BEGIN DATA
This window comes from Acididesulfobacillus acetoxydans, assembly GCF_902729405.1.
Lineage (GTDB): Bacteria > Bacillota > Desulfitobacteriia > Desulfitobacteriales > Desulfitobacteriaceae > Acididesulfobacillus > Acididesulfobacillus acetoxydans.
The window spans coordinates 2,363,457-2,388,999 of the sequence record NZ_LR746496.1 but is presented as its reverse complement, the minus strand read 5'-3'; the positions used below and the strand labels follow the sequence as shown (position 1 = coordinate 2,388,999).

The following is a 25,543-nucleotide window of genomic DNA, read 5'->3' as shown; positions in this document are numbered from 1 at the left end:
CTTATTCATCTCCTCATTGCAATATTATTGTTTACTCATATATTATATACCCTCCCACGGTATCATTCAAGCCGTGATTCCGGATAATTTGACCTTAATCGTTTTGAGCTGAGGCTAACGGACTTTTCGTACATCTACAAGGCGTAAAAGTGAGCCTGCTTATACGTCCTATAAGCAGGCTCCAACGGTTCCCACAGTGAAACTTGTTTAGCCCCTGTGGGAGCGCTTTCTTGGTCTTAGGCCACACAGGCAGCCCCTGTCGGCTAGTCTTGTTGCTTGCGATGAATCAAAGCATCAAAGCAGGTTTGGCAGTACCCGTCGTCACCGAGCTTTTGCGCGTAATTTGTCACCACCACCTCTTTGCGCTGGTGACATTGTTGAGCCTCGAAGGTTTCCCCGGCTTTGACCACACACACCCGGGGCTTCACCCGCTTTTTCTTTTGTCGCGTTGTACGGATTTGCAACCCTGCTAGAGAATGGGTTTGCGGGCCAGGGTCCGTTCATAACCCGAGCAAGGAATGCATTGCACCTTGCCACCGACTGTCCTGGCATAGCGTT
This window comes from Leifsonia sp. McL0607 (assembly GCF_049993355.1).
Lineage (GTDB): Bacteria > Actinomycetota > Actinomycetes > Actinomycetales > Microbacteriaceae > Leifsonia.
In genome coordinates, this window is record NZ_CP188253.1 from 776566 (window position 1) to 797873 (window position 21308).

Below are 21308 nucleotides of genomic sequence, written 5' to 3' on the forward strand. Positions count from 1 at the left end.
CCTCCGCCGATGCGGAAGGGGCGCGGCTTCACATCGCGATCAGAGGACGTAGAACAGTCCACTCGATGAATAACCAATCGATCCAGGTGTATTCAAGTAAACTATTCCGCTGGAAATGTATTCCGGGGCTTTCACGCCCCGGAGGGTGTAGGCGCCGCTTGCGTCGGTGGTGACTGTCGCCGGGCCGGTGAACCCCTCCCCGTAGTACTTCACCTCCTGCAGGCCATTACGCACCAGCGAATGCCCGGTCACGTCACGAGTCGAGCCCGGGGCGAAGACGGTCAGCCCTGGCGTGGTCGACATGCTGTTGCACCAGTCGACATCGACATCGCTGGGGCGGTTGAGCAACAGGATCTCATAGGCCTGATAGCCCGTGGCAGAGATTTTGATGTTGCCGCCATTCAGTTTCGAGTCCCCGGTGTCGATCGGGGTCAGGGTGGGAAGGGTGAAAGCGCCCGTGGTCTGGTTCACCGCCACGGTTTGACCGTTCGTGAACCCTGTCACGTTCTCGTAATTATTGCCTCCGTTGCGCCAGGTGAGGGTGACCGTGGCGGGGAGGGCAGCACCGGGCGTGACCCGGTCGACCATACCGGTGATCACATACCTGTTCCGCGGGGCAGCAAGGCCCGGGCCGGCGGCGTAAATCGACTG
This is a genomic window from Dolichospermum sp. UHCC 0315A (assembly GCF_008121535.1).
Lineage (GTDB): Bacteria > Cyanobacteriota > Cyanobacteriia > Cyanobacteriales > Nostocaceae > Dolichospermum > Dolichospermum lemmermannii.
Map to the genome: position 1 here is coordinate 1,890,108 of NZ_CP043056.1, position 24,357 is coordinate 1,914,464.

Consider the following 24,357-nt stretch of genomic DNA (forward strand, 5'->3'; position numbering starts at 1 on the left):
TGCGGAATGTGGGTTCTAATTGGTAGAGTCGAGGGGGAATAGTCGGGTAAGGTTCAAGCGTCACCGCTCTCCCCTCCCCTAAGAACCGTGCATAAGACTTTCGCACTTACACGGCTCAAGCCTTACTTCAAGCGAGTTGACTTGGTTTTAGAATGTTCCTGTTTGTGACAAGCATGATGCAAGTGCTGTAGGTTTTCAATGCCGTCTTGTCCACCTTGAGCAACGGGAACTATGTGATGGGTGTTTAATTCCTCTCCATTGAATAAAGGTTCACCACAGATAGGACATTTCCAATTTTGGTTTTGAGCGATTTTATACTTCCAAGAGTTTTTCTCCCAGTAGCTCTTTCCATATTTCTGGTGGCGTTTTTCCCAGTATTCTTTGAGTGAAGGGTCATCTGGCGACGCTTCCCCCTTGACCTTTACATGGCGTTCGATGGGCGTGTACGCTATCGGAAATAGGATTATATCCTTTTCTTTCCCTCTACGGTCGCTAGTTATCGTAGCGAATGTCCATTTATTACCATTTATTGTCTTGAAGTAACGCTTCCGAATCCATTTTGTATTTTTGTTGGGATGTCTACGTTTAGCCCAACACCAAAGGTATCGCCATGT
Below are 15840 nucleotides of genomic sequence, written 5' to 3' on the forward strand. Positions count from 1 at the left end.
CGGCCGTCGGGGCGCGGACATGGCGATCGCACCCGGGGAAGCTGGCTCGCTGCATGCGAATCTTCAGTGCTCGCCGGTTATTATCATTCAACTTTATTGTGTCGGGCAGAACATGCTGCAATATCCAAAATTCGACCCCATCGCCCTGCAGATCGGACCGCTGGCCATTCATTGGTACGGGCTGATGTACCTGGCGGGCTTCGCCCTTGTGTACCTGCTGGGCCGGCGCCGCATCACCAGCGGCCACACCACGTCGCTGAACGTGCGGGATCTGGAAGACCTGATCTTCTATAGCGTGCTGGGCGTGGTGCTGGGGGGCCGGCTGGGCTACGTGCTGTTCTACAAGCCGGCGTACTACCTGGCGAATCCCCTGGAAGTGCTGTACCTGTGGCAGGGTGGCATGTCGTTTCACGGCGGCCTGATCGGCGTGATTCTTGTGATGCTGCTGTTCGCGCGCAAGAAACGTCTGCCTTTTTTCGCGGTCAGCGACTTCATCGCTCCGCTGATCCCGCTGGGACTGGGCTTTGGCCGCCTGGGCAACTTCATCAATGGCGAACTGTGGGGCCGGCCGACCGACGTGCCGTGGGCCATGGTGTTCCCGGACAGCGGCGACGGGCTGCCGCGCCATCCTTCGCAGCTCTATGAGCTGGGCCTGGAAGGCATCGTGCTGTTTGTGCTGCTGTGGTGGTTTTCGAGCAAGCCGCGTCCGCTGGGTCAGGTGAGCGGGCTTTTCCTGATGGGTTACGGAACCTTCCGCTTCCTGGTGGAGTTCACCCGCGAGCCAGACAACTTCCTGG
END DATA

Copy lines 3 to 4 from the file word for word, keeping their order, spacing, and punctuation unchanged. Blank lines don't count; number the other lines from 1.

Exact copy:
The window spans coordinates 2,363,457-2,388,999 of the sequence record NZ_LR746496.1 but is presented as its reverse complement, the minus strand read 5'-3'; the positions used below and the strand labels follow the sequence as shown (position 1 = coordinate 2,388,999).

The following is a 25,543-nucleotide window of genomic DNA, read 5'->3' as shown; positions in this document are numbered from 1 at the left end: